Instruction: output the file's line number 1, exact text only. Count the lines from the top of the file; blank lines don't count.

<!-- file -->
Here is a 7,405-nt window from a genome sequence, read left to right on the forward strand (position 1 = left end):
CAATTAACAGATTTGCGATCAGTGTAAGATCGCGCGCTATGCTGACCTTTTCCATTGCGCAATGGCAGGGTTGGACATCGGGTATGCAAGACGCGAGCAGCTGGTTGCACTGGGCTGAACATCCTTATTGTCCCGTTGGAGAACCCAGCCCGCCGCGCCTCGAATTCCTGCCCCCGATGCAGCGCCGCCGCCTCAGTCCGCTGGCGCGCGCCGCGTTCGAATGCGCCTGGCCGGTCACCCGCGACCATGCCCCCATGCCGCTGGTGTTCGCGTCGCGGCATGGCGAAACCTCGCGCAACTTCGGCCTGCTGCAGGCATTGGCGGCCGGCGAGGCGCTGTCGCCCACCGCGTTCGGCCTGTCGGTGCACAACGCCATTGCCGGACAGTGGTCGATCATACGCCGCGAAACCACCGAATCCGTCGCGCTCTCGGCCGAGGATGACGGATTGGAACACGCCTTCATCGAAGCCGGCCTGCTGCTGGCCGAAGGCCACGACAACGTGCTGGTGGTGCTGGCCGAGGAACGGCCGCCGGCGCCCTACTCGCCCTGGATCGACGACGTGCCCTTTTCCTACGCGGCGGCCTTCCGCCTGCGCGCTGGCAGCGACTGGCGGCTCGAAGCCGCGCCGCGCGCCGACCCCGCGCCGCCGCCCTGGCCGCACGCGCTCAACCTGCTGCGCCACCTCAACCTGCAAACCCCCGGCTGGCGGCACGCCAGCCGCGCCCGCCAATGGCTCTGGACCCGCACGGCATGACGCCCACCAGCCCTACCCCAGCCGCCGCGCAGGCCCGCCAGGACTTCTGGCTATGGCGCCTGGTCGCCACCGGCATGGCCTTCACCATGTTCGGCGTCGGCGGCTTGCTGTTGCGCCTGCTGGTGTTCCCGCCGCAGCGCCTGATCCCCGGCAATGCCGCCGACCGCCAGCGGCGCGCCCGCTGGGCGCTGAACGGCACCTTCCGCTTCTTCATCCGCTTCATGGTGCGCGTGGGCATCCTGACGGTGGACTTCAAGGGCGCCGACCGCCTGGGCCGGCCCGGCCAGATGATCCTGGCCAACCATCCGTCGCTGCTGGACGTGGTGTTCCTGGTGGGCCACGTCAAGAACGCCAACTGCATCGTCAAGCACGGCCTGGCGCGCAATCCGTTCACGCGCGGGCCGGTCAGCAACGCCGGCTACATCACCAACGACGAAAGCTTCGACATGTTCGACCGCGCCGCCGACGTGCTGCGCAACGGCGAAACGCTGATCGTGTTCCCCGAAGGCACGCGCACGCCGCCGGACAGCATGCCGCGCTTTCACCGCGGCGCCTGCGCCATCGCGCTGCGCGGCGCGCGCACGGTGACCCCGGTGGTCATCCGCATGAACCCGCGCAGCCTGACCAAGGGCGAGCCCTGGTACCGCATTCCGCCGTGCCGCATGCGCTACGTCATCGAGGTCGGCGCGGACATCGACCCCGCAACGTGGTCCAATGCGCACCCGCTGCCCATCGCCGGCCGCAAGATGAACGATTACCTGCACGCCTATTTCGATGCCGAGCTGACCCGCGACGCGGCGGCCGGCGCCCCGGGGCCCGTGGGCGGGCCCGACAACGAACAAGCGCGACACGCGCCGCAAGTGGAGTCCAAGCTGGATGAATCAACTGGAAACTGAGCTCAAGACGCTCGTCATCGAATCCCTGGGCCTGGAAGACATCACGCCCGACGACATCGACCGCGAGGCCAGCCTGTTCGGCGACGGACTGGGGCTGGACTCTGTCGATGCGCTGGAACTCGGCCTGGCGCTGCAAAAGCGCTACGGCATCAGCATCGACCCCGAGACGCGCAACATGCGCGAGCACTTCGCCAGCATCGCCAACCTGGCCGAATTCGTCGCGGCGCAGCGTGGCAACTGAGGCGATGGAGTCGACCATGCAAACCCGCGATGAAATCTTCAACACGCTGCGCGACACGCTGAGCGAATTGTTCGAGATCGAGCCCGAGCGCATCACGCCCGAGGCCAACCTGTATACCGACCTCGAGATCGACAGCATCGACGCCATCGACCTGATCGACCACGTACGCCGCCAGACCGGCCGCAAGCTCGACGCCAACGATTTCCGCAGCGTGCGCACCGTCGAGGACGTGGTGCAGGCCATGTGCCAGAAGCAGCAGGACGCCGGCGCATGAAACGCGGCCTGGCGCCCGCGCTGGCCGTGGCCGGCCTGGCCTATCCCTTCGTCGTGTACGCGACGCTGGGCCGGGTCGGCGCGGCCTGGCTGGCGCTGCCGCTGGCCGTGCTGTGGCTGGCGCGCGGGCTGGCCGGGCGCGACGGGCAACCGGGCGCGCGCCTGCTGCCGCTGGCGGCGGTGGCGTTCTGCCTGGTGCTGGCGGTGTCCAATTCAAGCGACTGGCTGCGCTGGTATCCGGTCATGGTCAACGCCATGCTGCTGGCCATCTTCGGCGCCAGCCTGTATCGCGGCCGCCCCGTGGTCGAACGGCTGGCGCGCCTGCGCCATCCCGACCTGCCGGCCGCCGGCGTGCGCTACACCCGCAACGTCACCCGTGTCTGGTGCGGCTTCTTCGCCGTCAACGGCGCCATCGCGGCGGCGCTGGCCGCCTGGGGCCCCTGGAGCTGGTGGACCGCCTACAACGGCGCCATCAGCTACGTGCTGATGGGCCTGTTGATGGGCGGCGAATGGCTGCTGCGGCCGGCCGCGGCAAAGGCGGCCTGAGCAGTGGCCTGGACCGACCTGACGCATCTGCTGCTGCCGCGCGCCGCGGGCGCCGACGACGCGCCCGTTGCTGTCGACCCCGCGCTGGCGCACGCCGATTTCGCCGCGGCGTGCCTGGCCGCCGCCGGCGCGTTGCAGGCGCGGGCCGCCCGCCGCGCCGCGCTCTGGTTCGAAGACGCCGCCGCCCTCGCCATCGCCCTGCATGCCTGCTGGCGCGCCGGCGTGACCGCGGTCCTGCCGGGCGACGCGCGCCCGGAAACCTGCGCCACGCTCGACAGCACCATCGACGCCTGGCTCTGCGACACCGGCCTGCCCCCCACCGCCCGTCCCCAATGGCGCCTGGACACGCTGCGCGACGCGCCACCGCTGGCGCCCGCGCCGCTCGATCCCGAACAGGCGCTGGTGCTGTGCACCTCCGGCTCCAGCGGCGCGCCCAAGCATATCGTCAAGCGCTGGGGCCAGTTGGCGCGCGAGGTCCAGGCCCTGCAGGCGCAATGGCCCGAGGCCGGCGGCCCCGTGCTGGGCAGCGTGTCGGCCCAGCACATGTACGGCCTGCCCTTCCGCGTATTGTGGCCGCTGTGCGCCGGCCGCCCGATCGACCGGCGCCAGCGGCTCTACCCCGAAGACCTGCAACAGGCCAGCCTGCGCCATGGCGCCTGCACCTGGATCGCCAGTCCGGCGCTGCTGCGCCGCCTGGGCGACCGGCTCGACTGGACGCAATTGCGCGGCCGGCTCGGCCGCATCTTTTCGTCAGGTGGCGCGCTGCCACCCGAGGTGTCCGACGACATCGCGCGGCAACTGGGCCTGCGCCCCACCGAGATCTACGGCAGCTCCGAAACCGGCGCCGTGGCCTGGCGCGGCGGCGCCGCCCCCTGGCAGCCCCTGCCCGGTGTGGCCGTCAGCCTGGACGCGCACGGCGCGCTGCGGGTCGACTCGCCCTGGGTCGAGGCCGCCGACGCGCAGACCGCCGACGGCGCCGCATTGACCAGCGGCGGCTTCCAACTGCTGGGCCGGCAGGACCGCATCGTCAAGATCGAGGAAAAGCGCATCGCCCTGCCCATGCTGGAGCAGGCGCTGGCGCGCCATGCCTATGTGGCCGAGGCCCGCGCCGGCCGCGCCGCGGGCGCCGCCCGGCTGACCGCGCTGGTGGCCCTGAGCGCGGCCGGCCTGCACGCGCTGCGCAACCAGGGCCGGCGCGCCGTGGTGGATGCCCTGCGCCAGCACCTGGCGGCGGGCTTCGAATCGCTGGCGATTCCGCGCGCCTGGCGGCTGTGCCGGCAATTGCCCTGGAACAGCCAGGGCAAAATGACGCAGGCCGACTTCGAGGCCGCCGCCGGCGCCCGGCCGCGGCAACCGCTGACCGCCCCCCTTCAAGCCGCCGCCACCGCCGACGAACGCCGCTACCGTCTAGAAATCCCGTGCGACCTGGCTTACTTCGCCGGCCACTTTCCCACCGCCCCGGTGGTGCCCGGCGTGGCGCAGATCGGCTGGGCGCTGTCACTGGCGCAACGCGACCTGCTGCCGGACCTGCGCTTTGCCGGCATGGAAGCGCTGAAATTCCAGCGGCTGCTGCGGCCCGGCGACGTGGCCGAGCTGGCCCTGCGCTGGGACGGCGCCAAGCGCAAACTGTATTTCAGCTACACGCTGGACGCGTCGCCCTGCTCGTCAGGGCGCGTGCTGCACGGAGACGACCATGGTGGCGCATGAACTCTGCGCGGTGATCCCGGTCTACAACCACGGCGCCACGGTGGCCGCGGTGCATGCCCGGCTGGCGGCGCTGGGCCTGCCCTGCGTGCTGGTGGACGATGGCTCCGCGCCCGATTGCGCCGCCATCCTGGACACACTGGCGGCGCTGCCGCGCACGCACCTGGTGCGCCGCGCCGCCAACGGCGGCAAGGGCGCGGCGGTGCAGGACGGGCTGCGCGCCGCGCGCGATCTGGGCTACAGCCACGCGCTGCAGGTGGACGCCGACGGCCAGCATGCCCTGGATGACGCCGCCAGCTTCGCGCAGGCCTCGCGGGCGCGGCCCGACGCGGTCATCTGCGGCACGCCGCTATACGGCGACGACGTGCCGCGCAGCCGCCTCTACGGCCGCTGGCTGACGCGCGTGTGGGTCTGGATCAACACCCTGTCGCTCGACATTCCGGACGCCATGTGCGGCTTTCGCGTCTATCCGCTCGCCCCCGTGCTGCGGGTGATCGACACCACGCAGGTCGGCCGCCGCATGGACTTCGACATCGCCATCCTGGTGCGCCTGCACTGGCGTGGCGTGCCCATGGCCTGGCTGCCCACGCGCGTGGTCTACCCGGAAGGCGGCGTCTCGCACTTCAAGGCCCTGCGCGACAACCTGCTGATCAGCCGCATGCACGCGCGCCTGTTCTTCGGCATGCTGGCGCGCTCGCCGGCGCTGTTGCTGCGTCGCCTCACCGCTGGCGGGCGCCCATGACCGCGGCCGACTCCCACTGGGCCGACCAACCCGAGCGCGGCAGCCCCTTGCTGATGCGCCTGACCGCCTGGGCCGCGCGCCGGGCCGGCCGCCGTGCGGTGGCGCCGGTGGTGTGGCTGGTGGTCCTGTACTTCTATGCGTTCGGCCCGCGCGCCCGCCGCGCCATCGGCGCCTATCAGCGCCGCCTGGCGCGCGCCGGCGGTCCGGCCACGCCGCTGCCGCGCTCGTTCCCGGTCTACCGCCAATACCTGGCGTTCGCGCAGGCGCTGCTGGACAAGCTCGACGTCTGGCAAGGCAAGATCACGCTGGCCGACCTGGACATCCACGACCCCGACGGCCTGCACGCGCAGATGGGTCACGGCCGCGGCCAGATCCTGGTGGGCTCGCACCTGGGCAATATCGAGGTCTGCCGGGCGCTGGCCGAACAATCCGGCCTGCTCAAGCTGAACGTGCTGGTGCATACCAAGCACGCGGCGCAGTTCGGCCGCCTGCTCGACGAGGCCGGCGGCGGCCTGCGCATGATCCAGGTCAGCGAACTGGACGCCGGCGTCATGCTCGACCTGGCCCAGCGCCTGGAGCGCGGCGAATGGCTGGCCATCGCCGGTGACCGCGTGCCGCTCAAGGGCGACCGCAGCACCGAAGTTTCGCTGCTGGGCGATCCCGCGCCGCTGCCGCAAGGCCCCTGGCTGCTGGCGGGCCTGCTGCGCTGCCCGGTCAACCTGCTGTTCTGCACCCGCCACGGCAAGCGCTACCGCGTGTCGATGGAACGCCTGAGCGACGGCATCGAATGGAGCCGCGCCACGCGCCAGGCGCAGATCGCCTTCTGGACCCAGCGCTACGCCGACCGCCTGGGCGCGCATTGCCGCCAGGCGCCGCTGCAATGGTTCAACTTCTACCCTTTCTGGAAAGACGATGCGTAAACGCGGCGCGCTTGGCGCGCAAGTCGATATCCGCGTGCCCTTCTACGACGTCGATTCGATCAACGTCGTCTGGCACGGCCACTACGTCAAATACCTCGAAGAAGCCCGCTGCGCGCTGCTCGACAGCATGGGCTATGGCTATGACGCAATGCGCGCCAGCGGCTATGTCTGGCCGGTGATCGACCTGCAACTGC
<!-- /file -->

Here is a 7,405-nt window from a genome sequence, read left to right on the forward strand (position 1 = left end):